Resources for Solaris newbies

This content is 18 years old. I don't routinely update old blog posts as they are only intended to represent a view at a particular point in time. Please be warned that the information here may be out of date.

A few weeks back, I blogged that I was trying out Solaris 10 on a spare PC. I haven’t spent a lot of time with the product yet, but so far I’m impressed. I’m sure I’ll be writing more as I get to grips with Unix – an operating system family that I haven’t used in anger for many years.

I also began to gather a collection of Solaris hints and tips, ‘net resources and the like. This is my list so far (some of these are written for SPARC but most should apply to the x86 version too):

Some of these I found myself, others have been recommended by Unix sysadmins and architects, who by and large seem keen to help a Microsoftie learn about Unix (actually, I did a fair amount of Unix system programming at uni’, but that was a long time back). The other comments that I got back were that Linux is also “grown up” contender these days (and I’ve been suitably adminished for suggesting otherwise)!

Indeed, a couple of people have suggested that the best way to learn Solaris would be to start out with one of the main Linux distributions to get the hang of the start-up, configuration and shell. Ubuntu seems to be well recommended, as is Mandriva and SUSE. Apparently the Ubuntu route allows trade up to full Debian (“expert class” when you get there). Knoppix is an even easier way in – basically Debian on a live CD – impossible to mess up! Following that, Solaris is a case of working out what’s different. One sysadmin who had been through this journey commented that he now uses Gentoo at home “100% roll your own, compile everything from scratch”.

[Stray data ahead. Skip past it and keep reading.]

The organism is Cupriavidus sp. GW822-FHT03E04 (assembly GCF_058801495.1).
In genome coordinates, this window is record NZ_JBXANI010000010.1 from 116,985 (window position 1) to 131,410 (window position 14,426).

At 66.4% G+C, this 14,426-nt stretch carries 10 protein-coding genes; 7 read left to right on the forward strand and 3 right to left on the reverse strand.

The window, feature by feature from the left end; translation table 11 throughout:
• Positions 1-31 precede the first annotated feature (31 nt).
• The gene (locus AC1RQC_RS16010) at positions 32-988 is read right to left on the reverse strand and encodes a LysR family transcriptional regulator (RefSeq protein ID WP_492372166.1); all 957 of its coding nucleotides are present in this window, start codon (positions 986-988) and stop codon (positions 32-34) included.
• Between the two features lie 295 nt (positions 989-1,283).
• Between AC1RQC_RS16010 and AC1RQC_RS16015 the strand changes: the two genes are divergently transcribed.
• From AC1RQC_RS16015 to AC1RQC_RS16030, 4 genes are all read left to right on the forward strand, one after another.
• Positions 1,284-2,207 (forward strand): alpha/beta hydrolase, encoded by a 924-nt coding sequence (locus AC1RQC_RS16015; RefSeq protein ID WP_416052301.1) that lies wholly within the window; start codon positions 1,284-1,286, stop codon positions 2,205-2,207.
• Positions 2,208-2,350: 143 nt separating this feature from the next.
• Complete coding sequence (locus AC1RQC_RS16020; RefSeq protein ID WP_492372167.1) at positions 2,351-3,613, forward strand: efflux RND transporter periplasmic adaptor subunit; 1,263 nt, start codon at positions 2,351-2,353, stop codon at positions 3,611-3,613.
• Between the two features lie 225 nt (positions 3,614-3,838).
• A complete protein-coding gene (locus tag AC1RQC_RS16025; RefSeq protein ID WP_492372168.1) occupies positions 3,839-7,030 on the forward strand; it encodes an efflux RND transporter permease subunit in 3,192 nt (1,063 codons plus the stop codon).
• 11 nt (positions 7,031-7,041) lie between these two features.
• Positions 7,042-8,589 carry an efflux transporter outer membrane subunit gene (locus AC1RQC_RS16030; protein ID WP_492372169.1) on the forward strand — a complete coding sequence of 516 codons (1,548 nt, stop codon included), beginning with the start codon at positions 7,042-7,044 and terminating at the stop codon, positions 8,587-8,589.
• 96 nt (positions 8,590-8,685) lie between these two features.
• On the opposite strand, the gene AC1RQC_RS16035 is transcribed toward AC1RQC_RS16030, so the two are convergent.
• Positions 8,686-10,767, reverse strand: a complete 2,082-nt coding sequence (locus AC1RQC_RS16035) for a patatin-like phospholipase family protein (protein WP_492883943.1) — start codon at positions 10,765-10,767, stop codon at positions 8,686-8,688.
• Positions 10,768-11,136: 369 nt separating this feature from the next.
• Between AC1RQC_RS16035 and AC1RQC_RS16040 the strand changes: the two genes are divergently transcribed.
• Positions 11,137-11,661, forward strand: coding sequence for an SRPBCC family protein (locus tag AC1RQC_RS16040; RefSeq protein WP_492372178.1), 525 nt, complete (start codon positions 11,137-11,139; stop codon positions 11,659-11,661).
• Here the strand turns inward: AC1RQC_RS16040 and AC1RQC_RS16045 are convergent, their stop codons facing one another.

I did actually have a play with a couple of the Unix/Linux live CDs last week. One was eLux NG embedded Linux but far more impressive was the Sun Java Desktop live CD that Alex gave me – running Morphix 0.4 (based on Knoppix).

Getting back to Solaris, printed reference manuals (i.e. books) seem thin on the ground (although as can be seen from the list above, there is plenty on of material the ‘net). One which has been recommended to me is Solaris 10: The Complete Reference but I haven’t looked at it myself and the Amazon reviews for this are all very poor, commenting that this is really a Solaris 9 reference with very little new for Solaris 10 and suggesting that some other Solaris 10 books should be considered instead.

One thought on “Resources for Solaris newbies

  1. i’m using opensolaris except for dvd playback…a great future for this OS
    much more stable than popular linux distros like ubuntu/fedora (too captured by the latest new…)
    zfs: why did we need to wait so long?

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